UK-based pharmaceutical giant GlaxoSmithKline (GSK) is likely to buy 5% stake in Indian drug manufacturer Dr Reddy’s Laboratories Ltd for $150 million.
This is a marriage between Western makers of branded drugs and Indian generic producers. However, the acquisition will not give GSK any control over Dr Reddy’s as the proposed stake is far lower than the limit of 15% and does not invite any open offer to the public.
Both GSK and Dr Reddy's are in a winning situation. Dr Reddy’s could expand its product profile in the UK and Europe as it can tap GSK’s huge network. In 2008-09, Dr Reddy’s generic revenue increased by 51% to Rs4,979 crore whereas total sales grew by 40% to Rs6,945 crore. In addition, “Dr Reddy’s will have first access to innovative products of GSK in India,” says Sarabjit Kaur, VP, Angel Broking. GSK will also get access to a basket of generics at a time when a large numbers of drugs are going off-patent.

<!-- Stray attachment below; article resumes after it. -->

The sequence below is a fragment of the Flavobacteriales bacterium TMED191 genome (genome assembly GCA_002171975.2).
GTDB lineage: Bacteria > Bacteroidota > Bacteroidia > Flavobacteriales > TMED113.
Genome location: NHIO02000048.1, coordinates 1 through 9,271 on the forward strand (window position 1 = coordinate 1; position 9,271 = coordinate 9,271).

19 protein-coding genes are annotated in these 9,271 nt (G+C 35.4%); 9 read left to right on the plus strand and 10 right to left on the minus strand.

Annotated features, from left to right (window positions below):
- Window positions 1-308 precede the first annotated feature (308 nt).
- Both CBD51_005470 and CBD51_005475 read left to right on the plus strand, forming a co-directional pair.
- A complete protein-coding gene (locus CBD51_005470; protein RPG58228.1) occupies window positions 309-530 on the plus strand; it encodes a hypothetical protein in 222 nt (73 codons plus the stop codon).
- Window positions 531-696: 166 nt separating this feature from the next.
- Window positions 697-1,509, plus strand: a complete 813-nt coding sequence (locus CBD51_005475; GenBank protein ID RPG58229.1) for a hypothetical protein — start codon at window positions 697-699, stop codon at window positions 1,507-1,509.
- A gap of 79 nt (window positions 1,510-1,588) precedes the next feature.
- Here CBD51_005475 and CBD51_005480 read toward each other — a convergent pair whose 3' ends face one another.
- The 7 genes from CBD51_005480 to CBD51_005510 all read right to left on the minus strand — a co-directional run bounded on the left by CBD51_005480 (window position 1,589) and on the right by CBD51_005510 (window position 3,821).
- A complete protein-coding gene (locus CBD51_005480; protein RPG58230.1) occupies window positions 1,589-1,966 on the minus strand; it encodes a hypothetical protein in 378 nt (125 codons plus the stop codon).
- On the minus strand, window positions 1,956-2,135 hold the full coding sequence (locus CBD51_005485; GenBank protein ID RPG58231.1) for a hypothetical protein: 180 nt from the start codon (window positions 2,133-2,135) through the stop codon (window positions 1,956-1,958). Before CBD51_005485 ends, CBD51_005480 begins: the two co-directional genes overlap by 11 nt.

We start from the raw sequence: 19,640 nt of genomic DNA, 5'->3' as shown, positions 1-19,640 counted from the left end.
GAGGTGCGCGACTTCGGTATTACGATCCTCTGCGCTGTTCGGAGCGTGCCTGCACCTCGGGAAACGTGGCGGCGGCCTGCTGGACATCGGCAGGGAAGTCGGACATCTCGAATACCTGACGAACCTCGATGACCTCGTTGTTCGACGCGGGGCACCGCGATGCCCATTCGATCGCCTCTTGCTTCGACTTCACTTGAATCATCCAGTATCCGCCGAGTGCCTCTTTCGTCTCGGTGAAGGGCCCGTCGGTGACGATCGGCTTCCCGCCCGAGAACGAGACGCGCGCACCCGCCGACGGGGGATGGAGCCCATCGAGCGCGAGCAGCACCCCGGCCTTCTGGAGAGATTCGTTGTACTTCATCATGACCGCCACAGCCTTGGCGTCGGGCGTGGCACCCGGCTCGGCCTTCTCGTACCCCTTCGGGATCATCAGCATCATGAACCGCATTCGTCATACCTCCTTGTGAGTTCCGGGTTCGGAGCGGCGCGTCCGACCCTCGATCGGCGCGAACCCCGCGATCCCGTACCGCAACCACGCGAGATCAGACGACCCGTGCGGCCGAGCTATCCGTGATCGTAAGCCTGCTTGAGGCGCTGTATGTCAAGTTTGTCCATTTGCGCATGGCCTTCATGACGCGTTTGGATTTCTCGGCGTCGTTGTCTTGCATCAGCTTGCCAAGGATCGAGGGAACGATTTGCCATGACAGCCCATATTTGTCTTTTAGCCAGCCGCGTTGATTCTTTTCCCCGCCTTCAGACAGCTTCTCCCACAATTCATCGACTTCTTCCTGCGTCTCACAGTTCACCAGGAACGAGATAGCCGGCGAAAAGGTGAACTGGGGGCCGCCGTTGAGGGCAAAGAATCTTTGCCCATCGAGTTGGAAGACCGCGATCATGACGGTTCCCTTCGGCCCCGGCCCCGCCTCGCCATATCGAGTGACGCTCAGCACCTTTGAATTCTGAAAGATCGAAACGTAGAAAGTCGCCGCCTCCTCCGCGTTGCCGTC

“The acquisition of 5% is more of a strategic policy,” says Mrs Kaur and the move is in line with Glaxo’s recent acquisition in Africa. Global multinational companies are under pressure to maintain market share as their patented drugs are likely to lose sales when they become generic. Multinational companies having low number of new discoveries have to invest in other generic companies to maintain sales growth.
Multinational sales from new launches are also coming down. GSK’s new launches have contributed to only 0.8% of total sales in 2008. Since there is a limit to new launches in patented drugs, GSK may have to opt for generic drugs for growth. In addition, the company has to increase its business in other emerging areas. Dr Reddy’s can fulfill both of these conditions and is an attractive opportunity for GSK. For Dr Reddy’s, in its total sales of Rs6,949 crore, Europe’s contribution increased by 16% to Rs 1,189 crore.
GSK, a £25 billion UK company, has a strong presence in drugs for asthma, HIV, malaria, depression, migraine, cancer, diabetes and digestive conditions whereas Dr Reddy’s has a strong presence in painkillers, gastrointestinal, antibiotics and heart depression drugs. The combination of these drugs will enable both companies to expand their therapy areas.
GSK has expanded its Chinese presence and is also spreading its wings in Africa. In May 2009, GSK bought a 16% stake in Africa's biggest generic drug maker, Aspen Pharmacare, for $465 million. —Dhruv Rathi [email protected]